I’m also going to stop imposing deadlines for myself because I think they can be unhelpful. Deadlines such as I’m going to get this edited by the end of this month and then send it off the month after. Well, what if you’re not happy with it by the end of the first month? What if deep down you know it’s just not yet ready? Deadlines can be useful and if the novel is published then that will change too, because they become fixed and rigid things that cannot move. The book must be done by this date, so it can be edited by this date, printed by this date and so on, but right now it’s extra pressure I don’t need that I’m heaping on myself.

I’ll never claim to be an artist, and if you ever hear me say that in public you have my permission to slap me across the face, but I do think that writing needs time to breathe. If you write something then put it in a drawer and then don’t look at it for three months, when you next read it the story will feel slightly alien and you may even have forgotten certain parts. This has happened to me and I’ve been both pleasantly surprised and horrified by some old material. Also the book should have been read by several people who have given you their honest opinions. The book starts with you but by the end of it, even though your name is the only one on the cover, dozens of other people are responsible for its success.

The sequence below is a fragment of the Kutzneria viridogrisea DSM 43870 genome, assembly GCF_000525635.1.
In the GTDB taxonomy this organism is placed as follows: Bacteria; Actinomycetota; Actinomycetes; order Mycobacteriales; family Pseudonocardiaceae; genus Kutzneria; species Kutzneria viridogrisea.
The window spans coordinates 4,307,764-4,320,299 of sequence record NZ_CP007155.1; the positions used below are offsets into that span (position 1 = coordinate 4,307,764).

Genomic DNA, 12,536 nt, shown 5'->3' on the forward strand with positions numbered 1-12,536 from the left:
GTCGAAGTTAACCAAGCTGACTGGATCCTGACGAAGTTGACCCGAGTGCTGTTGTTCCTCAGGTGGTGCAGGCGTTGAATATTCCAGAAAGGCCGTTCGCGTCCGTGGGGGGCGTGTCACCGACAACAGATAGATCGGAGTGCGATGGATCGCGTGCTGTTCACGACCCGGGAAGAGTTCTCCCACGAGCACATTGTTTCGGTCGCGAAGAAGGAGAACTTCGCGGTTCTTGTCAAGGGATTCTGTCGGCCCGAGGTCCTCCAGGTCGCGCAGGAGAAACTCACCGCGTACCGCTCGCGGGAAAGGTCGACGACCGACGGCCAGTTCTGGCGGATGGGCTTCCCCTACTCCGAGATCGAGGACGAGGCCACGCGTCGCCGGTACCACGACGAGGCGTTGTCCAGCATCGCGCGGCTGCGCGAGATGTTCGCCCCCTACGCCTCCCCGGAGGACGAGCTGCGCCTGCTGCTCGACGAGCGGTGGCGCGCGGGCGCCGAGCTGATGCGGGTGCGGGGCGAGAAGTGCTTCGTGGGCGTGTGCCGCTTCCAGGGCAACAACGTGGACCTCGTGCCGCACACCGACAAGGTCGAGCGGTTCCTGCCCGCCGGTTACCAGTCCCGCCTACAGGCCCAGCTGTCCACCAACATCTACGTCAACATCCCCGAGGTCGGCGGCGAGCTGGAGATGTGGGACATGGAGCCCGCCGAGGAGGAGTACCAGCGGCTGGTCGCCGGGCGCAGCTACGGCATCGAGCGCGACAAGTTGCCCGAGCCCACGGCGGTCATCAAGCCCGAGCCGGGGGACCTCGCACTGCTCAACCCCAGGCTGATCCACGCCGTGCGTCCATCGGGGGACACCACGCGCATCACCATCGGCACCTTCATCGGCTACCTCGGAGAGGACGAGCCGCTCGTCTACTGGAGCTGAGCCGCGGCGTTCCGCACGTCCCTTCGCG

So, what does all of this mean? Well, for me, it means I’m in a better place in my head. It means when I sit down to write it is no longer a chore. It’s still a job to me, not a hobby, and I feel that time away from the keyboard is actually helping me write better. The other key factor, of course, is sleep. I’m not short changing myself anymore and writing until I fall asleep at the keyboard. I’m sleeping a bit more for many for the same reasons mentioned above. When I’m asleep my brain is sorting the pieces of the jigsaw, finding the edges and starting to see patterns. I’m less tired for my day job and therefore less tired when I do sit down to write. It means less time at the keyboard some nights, but if all I produce in four hours is 300 words and 200 of those are crap, what was the point? I’d rather have two productive hours and produce something that I don’t have to throw away and start afresh.